It’s 90F, 90% humidity, it’s noon, the sun is high and scorching. All you want is a cool, sweet, liquid to combat your sweaty, thirsty, fatigue….soda.
And it’s readily available for you! In a plastic bag on your bus ride or at the nearest pulperia (corner store). I am still surprised by the remote corners I see houses with soda ad murals painted on the sides and the tiny rural stores where over half of the space is filled with soda alone. It’s common where I am to see people riding along on bicycles with their single grocery item being a 2-liter bottle of gaseosa.
Sadly, a majority of Nicaraguan sugarcane workers suffer from the often fatal Chronic Kidney Disease of non-traditional causes. The exact cause is currently unknown, but this type of the disease is prevalent in hot lowland climates among heavy agricultural laborers, especially among sugarcane workers. These laborers harvest sugar in the very same conditions that might make you want to reach for a soda. Companies may also distribute sugar-hydration packets to workers during the day who may then go home to drink soda or alcohol at night. Hmmm.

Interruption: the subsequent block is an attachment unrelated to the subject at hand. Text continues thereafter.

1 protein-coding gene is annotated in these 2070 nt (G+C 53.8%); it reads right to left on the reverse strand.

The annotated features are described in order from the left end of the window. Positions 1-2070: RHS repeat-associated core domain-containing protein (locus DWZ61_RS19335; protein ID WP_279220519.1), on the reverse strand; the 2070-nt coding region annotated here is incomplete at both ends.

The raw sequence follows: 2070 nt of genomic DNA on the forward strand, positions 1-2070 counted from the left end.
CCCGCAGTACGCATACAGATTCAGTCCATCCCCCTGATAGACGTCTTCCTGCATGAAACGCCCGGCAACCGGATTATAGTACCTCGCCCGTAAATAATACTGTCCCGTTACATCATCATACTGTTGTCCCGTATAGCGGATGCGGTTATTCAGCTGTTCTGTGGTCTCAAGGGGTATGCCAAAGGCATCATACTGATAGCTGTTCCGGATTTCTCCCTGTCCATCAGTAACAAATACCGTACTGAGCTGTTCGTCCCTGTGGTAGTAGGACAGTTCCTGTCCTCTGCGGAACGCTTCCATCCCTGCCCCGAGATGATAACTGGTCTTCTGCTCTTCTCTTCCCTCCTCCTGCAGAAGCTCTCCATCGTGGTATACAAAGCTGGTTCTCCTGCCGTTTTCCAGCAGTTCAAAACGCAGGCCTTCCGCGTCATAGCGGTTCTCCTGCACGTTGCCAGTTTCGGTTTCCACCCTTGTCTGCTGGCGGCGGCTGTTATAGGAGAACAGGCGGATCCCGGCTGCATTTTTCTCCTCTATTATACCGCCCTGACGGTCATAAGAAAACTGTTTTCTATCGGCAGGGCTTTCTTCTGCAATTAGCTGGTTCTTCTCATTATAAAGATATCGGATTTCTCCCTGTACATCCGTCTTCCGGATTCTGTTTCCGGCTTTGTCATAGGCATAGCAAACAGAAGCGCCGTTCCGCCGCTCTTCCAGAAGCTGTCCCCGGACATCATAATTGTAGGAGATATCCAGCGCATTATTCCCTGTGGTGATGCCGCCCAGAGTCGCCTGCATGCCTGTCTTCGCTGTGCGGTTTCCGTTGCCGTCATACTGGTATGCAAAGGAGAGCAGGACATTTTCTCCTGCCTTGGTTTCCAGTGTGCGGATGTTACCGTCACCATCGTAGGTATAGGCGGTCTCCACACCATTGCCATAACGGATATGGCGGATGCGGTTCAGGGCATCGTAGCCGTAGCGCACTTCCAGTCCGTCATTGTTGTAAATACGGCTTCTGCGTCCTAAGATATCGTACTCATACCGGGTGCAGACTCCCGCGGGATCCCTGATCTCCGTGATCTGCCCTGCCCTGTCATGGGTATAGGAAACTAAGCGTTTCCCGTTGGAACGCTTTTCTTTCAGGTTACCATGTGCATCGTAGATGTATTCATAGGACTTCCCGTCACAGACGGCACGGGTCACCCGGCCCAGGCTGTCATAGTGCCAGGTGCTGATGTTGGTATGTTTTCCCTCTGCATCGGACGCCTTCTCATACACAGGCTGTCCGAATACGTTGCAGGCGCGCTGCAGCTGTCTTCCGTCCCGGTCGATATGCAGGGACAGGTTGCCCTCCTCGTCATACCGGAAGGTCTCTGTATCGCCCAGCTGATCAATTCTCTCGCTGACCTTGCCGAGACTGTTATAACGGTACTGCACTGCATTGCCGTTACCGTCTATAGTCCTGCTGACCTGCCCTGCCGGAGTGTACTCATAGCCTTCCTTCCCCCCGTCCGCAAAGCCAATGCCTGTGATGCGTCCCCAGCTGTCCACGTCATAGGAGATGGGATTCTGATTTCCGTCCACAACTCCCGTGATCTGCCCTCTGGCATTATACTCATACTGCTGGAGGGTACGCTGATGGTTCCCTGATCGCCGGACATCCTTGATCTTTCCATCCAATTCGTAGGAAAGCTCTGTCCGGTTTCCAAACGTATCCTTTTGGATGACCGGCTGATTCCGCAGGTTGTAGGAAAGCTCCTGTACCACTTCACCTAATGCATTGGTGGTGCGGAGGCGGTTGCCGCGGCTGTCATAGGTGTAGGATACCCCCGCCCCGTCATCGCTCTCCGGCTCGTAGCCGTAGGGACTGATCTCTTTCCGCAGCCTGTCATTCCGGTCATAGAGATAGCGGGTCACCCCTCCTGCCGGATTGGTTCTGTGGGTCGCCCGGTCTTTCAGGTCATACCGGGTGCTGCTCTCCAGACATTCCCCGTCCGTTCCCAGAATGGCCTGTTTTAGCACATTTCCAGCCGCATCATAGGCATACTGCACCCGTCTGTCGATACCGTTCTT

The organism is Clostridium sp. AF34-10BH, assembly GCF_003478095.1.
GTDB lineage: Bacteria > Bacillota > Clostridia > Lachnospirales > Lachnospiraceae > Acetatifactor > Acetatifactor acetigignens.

La Isla Foundation, a León-based organization that I taught fundraising yoga for, works to help these Nicaraguan communities where almost 70% of male sugarcane workers get this disease, dying from it as young as age 25. Take a few minutes and check out the work they’re doing and see the faces of those affected.
I call on this information in my personal battle with the “white devil” (maybe you share this battle?) as I work to be more mindful about what I consume, where it’s coming from, and what it’s taken to arrive in front of me for my consumption.